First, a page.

observe what was going on, and took
than once about
said he, 'what
marry one of
Don, who has been
to the old
as for marriage,
on earth are you
you don't mean
table to us, to give one of his
beauties a sore heart.
out of the question.
the route to-morrow, and have to join Bolivar, and
knows how many of us no cash, and at
to task more
after with those girls ?
Besides, you have
events I hope j'ou don't
down here and tm-n cane-planter.' " I said that several
who had been
our arrival had married, and
in the comitry
to be very
and I instanced O'Halloran, who had been made
a captain in our corps.
the liappmess of having to leave your wife for places which
enemy's hands proves
as likely as
O'Halloran has married a very pretty
about the most
met, and gives
him no end
de^il I ever
" Power's remarks made an impression on me, and for
some weeks I rather shunned than sought the lining in the
same house with them, and being yomig,
was not easy to be on cool terms with two
yomig beauties, whose looks showed they were vexed assumed
self-imposed restraint increased
likmg for Luisa was
mornmg Power came hurriedly into the room where sitting, and slapping me on the shoulder, cried out
join Bolivar in the Apure.
than a month
Ave shall see,
in ten days, and in
I expect, what the Sx^aniards
me jump up and
that reigned before.
same time that I threw the book I was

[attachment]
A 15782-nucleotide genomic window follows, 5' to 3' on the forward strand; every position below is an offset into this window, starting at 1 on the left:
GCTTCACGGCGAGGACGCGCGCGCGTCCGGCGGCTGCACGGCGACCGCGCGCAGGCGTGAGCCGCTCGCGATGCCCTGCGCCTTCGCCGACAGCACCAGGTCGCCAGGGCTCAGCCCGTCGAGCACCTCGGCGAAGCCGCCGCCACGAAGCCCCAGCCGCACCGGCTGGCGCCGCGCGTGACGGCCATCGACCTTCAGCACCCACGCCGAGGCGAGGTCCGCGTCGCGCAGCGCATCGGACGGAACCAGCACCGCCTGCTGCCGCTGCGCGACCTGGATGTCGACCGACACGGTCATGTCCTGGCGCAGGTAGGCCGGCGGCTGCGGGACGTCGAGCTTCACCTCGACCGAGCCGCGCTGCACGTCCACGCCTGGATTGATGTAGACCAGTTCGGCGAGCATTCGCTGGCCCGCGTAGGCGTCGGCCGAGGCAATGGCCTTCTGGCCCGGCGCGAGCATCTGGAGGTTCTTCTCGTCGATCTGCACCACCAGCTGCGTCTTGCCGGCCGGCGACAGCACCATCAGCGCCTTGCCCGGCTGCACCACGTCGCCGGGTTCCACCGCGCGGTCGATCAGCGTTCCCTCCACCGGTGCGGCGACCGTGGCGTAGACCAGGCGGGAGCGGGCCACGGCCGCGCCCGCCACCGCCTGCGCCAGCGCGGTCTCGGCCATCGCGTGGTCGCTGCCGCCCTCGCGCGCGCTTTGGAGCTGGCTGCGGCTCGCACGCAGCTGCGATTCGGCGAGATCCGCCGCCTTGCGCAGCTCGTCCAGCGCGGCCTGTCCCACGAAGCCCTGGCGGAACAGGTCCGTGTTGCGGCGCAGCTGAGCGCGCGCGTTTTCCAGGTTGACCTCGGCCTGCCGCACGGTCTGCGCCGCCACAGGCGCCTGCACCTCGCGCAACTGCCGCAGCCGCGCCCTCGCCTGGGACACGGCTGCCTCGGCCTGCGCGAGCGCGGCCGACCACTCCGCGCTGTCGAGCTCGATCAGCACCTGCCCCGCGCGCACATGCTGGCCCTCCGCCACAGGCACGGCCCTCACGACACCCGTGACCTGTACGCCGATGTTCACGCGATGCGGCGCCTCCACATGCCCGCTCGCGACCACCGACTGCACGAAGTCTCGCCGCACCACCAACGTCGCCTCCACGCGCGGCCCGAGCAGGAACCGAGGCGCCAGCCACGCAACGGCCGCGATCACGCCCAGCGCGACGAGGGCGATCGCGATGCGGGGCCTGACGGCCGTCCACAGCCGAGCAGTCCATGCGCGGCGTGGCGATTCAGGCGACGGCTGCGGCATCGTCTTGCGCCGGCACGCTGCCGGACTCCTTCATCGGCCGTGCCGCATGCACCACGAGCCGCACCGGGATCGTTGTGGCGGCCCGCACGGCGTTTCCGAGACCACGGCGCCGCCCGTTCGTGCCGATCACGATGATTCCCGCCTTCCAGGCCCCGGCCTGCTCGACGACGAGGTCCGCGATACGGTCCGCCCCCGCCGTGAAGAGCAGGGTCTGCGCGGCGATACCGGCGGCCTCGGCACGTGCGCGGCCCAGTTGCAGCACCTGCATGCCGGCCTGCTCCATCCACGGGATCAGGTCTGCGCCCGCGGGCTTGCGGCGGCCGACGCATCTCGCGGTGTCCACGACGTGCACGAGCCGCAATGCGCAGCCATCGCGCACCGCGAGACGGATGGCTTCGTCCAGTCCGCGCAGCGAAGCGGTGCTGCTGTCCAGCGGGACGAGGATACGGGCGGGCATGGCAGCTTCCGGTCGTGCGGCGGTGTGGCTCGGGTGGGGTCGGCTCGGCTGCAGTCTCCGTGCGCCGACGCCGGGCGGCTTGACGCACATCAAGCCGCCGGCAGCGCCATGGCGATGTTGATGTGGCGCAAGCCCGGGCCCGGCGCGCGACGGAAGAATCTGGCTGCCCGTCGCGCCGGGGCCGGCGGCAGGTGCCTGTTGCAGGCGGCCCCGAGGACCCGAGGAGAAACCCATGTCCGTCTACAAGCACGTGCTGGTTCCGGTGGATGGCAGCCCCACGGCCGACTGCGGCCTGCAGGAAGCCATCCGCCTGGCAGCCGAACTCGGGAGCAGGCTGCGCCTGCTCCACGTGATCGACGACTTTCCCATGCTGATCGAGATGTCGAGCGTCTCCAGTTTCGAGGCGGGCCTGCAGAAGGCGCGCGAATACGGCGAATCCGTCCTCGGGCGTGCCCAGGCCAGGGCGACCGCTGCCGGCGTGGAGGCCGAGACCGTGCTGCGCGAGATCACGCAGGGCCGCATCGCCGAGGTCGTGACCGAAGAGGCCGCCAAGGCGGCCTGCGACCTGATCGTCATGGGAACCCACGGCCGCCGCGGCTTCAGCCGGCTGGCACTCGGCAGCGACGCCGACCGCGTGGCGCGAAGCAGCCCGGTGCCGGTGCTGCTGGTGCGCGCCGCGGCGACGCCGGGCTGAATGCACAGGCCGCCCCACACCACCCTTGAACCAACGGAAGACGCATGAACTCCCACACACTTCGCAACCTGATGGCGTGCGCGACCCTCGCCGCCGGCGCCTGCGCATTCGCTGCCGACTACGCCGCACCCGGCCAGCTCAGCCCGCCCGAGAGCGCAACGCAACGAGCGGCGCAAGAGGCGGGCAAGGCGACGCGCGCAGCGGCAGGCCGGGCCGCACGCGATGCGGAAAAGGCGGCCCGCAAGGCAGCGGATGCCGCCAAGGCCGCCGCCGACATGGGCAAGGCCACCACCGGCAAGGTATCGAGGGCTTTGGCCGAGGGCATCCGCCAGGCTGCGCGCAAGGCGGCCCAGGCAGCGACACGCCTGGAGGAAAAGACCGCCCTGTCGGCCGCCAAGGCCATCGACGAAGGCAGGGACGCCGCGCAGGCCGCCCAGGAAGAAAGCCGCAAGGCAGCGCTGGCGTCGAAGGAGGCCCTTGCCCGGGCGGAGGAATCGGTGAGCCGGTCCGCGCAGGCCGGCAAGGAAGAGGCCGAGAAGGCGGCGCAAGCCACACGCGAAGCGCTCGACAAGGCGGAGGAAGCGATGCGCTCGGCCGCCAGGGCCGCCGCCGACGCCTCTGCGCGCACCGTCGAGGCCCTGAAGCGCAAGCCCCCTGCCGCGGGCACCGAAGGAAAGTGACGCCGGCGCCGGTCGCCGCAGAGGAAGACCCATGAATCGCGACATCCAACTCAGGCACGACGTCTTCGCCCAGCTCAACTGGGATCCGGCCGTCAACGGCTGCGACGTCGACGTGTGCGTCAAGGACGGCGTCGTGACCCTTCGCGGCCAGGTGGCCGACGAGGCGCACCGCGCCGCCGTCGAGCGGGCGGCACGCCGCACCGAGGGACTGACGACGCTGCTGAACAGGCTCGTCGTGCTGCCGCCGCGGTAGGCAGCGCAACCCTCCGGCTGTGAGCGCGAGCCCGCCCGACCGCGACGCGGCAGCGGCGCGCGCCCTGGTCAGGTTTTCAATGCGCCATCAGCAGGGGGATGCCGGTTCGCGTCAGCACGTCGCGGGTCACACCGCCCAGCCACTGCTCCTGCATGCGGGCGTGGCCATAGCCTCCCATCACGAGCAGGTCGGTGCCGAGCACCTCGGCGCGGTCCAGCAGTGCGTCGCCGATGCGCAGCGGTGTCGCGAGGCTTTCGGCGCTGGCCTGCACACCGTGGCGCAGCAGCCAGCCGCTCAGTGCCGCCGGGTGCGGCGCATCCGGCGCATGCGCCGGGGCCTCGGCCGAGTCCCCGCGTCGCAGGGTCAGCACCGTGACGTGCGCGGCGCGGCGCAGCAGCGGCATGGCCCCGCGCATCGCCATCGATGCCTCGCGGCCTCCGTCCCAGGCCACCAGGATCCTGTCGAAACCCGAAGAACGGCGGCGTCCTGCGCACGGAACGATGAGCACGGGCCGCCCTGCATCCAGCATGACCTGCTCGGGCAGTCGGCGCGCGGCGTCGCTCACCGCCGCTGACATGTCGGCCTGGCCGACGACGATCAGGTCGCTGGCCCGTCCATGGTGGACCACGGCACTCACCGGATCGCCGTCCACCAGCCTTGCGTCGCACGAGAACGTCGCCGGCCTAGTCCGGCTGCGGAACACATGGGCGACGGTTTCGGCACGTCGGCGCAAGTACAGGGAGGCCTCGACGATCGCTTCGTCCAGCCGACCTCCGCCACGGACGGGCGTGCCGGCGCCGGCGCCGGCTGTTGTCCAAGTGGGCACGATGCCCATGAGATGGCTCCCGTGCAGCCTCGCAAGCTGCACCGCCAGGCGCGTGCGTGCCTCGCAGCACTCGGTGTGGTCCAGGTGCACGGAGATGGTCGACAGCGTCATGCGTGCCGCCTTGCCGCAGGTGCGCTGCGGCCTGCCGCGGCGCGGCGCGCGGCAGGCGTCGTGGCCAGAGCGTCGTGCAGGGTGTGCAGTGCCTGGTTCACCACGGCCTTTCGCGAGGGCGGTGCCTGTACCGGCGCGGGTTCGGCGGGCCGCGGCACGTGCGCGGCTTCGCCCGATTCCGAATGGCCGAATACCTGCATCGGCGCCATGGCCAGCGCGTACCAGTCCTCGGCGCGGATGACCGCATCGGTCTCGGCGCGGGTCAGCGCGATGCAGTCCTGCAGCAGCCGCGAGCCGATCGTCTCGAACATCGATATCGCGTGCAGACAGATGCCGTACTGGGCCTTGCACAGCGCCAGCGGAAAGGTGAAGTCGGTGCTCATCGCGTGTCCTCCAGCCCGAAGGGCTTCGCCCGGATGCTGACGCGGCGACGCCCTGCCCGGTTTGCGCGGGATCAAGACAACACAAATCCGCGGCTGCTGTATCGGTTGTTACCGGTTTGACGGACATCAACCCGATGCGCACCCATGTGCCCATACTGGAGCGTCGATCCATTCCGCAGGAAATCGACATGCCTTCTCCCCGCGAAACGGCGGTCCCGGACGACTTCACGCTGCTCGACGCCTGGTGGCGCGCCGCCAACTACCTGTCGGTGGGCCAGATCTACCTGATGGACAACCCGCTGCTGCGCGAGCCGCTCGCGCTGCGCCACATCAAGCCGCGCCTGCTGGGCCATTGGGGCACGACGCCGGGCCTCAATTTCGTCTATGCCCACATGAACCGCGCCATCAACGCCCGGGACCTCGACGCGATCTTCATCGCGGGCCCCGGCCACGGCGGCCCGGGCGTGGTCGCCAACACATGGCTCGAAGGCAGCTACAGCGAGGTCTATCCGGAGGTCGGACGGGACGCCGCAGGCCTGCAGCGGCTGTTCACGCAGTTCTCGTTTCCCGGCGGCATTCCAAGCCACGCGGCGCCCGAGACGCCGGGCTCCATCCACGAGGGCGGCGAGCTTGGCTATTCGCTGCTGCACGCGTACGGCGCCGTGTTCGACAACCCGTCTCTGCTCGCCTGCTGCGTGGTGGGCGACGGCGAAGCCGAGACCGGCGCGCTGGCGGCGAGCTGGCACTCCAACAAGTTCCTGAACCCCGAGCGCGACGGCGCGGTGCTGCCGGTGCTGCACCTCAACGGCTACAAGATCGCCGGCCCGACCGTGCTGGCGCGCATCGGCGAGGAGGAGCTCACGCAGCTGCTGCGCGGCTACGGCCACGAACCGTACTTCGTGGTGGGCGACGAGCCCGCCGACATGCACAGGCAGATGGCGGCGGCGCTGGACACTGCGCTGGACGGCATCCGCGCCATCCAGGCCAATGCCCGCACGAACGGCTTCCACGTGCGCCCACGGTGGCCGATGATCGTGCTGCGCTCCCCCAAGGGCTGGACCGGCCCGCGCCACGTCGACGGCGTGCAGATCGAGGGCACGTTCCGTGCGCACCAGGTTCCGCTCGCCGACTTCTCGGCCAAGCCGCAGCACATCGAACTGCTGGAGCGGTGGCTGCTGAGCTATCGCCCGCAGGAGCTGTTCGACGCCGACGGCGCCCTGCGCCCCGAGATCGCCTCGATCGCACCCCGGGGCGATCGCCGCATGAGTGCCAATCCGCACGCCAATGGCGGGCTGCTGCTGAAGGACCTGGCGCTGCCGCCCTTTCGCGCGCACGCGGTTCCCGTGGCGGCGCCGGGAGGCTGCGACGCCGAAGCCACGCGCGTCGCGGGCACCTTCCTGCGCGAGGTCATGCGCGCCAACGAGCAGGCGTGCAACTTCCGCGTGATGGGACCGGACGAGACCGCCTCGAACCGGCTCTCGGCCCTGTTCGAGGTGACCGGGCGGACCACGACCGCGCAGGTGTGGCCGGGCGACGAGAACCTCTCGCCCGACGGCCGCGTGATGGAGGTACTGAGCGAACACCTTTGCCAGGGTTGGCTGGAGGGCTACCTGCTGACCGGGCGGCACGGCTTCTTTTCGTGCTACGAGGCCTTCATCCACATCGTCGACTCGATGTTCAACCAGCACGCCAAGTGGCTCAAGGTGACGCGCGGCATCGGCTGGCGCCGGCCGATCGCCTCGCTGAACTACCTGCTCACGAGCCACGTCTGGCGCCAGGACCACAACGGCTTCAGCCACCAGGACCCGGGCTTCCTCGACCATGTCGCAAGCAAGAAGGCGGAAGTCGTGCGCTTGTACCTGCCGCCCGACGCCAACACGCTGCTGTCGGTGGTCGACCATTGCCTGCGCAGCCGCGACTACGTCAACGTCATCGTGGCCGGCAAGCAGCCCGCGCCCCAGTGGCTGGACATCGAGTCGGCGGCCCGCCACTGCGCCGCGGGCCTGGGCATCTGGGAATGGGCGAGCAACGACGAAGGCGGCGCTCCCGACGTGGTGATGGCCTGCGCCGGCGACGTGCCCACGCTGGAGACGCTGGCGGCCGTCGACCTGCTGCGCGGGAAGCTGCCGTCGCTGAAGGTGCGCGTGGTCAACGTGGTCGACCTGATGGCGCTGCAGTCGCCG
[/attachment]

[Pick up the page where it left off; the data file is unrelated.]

reading up to the ceihng. all
This glorious news made
the route has come,
report soon spread, and
and excitement in place of the ennui AVe
all set to
buy horses and
mules, and to prepare for the expedition, while the principal inhabitants vied with one another in entertaining us. particular, the
of the garrison sent out invi-
tations to every officer in the place to a ball for the night
but one before our departure.
to be on a
only difficulty was to
said this entertam-
miique for Angostura.
fmd a place
the numbers invited, for even the town-hall was too small but,
by dint of certain contrivances in the shape of tempo-
rary pavilions, this was got over. **
Meantime, what with the
tions, preparations for the
march, and the anticipations of
pulse was up to fever heat.
good resolutions went
to the place
lutions have been going for so rally favom^s the audacious,
make me worthy
and m}^ excitement seemed to
of the smiles of the ficlde goddess.
to have a
BEHIND THE SCEEEN.
interview with Liiisa, and I tliouglit only of the pleasiu'e
of a conversation ^\ith her alone, without caring for the result, or prescribing to
myself any rules for what I should
do or say on the occasion. even to
was no easy matter, however,
Luisa know what I was scheming.
several fruitless attempts,
recourse to the old expedient of bribing the lady's maid.
who waited on
the seFioritas in that capacity, was
not quite thii'teen years old, but with a
beyond her years.
She was a
with weU-chiseUed featm-es, a very faiiy in the symmetry of